Stirrings Still / Soubresauts and Comment dire / what is the word: © Samuel Beckett 1988, 1989 and the Estate of Samuel Beckett. The right of Samuel Beckett to be identified as the author of this work has been asserted in accordance with Section 77 of the Copyright, Designs and Patents Act 1988.
Under the auspices of the Centre for Manuscript Genetics (University of Antwerp), the Beckett International Foundation (University of Reading), the Harry Ransom Humanities Research Center (Austin, Texas) and the Estate of Samuel Beckett.
You are welcome to meander around the past, and its resources. We’ll be back.
The poster says:
Exploring the Universe: The 4th State of Matter….Earth is composed of three states of matter, liquid, solid, gaseous. Yet most of the universe exists as the fourth state of matter, the plasma state. The bright suns and stars are plasmas — roving, unattached, electrified particles of matter that fuse into new particles on collision, releasing enormous energy. A hydrogen bomb explosion is an uncontrolled fusion of plasma particles. We seek now to control fusion — to create here on earth the plasmas of suns and stars — to light for all men and all nations fires of boundless energy and endless age.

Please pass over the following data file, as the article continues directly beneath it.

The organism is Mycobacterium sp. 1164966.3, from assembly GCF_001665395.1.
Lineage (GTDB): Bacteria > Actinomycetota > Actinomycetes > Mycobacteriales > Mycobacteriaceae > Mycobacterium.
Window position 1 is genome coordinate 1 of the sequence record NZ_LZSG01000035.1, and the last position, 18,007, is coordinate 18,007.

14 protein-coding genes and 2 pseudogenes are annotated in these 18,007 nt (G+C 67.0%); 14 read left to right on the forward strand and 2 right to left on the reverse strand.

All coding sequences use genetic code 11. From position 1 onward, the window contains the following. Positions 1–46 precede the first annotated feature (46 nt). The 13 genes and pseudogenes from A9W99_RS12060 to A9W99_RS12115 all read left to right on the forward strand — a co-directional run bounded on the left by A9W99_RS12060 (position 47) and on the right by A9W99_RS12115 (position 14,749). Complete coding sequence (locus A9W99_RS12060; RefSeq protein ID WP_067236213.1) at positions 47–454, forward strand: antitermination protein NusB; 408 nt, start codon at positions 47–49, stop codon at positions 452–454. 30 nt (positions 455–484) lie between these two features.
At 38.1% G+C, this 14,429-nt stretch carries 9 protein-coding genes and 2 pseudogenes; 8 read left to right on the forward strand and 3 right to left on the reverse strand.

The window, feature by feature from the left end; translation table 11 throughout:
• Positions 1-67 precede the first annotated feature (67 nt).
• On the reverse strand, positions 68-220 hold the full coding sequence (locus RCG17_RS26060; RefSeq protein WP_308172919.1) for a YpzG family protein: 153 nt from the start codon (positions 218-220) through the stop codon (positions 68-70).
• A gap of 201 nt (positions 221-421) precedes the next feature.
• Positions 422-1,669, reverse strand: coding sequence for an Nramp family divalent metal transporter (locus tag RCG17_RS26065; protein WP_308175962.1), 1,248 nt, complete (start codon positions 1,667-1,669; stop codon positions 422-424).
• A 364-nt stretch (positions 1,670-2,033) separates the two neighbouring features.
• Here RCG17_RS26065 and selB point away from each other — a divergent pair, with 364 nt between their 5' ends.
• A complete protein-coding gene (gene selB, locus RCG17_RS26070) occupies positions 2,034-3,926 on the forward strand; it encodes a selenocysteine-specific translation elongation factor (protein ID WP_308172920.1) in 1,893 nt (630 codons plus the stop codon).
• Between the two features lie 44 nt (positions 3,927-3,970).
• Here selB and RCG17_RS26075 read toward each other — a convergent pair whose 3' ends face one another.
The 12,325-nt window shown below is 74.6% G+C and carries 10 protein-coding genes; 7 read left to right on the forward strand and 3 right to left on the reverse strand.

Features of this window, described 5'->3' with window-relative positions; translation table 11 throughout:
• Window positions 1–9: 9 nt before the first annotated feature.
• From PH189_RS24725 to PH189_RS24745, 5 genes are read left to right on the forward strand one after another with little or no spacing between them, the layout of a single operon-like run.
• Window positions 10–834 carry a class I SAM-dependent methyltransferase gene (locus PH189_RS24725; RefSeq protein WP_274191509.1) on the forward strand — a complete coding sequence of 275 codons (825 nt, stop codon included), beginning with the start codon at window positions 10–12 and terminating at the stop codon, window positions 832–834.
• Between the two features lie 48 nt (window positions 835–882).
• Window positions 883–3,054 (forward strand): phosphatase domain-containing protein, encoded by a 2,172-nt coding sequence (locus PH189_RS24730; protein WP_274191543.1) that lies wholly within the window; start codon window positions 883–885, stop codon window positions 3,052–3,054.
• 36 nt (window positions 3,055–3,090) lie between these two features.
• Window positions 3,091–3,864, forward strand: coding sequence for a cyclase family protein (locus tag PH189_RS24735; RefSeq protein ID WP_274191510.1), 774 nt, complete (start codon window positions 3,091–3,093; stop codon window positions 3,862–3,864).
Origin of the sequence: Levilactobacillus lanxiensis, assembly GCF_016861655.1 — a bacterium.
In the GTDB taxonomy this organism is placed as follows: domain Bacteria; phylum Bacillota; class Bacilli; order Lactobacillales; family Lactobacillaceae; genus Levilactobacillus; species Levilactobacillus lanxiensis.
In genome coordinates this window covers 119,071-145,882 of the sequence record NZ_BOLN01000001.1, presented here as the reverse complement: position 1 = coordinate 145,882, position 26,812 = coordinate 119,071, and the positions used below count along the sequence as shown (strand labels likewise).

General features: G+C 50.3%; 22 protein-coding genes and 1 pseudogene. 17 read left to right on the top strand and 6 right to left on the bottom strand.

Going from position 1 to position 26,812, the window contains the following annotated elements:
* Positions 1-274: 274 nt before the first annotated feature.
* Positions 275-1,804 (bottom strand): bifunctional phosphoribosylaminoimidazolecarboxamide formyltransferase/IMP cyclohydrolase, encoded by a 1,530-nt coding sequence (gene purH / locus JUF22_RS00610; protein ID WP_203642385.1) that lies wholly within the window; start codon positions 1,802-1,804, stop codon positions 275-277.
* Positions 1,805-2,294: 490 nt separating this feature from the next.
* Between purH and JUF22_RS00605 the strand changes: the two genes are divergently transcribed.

In a unique scientist-engineer-industry enterprise, General Atomic Division and the Texas Atomic Energy Research Foundation are carrying out the world’s first large-scale private industry program leading to utilization of the fourth state of matter—controlled nuclear fusion.
GENERAL DYNAMICS CORPORATION • 445 PARK AVENUE. NEW YORK 22. N. Y.
Drum. Wood and lizard skin, Papua New Guinea. >>>
Ludo/pachisi board. >>>
Portrait of Lenin. Axel Benzmann, 1968. >>>